Haori Street

Photo from original story:  Tokyo Fashion Haul

Photo from original story: Tokyo Fashion Haul

Last month, I shared with you one of my #ootd's using a Japanese garment called a jinbei; which was traditionally used in households or during errands. Just like this, the haori is another traditional Japanese garment that is used in street fashion today.

During my time in Tokyo, I wanted to find pieces I wouldn’t get back at home. There’s a store I looked up called Chicago Inc., known as one of the consignment retailers in Harajuku who sells curated traditional Japanese fashion. There was a vast finds of beautiful getas, hair accessories, yukatas, obis, kimonos, and haoris - all made in Japan! After going through many options, I left with a mauve purple with subtle embroideries on the outside. The inside of a haori usually has a colorful or contrasting printed lining. Mine has a white lining with a light gray print. I chose this piece because 1) I don't have a lot of purple in my closet, and 2) I wanted something that I could easy style with - versus a novelty.

Haori: Japanese formal coat
      ~Jisho.org

Just a little bit of history....

Originally, men fashioned the haori and used the style as an overcoat during cold weather in battle. This was paired with a wide legged pants called hakama, and together this outfit was used by men who would ride horses - typically the middle class and up.  At some point, women adopted the haori, wearing it as a jacket over the kimono. To this day, people have used this kimono-style jacket in other ways, just like how I have with my black and white striped jumpsuit and oxford heels.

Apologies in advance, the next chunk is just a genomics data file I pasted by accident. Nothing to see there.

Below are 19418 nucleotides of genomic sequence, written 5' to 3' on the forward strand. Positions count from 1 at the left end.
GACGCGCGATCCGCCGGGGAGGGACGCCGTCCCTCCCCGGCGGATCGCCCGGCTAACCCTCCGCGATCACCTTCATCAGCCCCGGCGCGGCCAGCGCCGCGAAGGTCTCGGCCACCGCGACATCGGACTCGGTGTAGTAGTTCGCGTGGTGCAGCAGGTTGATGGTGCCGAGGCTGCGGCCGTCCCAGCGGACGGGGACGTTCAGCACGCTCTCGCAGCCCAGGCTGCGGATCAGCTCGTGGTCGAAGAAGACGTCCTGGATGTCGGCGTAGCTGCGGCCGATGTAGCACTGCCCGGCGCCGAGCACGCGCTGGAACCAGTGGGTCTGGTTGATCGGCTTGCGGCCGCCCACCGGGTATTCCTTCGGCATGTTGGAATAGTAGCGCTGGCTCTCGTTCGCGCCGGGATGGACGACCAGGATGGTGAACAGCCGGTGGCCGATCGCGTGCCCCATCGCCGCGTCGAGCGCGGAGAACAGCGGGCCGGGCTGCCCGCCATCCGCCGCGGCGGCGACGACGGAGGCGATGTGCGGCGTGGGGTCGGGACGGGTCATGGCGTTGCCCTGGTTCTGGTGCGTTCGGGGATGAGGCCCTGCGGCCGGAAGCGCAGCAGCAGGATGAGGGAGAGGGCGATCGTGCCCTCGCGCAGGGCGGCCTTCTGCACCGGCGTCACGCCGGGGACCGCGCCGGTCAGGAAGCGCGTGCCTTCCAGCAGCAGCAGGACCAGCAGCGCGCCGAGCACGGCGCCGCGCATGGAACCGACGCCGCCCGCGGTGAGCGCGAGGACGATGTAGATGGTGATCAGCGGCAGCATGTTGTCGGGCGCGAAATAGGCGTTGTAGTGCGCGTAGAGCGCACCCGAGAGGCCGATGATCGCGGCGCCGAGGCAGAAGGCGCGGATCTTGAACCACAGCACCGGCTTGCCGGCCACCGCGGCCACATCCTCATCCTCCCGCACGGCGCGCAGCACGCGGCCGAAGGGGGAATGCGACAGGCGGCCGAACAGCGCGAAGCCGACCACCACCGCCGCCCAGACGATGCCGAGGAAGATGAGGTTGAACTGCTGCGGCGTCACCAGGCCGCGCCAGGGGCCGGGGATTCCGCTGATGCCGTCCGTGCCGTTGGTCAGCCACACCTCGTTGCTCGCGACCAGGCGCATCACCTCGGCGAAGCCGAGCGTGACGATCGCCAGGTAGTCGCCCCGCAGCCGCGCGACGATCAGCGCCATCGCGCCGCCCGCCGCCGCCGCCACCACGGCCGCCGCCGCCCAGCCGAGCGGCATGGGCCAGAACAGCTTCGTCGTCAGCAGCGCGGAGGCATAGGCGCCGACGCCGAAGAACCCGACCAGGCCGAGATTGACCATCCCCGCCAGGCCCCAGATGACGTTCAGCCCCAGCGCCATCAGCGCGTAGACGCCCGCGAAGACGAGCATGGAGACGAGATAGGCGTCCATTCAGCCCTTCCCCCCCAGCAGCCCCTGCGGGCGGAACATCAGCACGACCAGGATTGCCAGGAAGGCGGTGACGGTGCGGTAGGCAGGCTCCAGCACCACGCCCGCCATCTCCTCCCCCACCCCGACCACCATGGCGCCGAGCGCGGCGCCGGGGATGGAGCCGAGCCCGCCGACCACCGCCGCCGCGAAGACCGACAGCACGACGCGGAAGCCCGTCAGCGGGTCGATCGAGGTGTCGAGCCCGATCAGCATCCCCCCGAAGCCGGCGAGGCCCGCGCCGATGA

I've taken a liking in the way people, especially local Japanese folks I observed on the streets of Harajuku, integrate cultural garments with street style. The haori is a really cool piece because of how functional it is besides being awesomely fashionable. It's a great coverup, keeping me warm and adding layers I don't mind the sleeves, but I try to be careful in the way I move my arms about.


I went around Bishop to shoot this look with my friend, Flynt and his friend Tony. I've been working with Flynt for a while and he's great in his craft and is amazing to work with! Check out more of his work on his Instagram page as @flyntphotos.

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Tony and I just met, but I already know how cool and friendly he is! He too does amazing work, and his editing style is beautiful. Check out his work on his Instagram, @tonybodega_.

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I haves hopes to travel again next year, but unfortunately not to other countries. Perhaps an opportunity will come up and I'll be able to collect more cultural pieces that I can tie into my wardrobe. Do you have any pieces in your closet that represents your ethnicity?  Let me know if you do and how you wear it in the comments! :)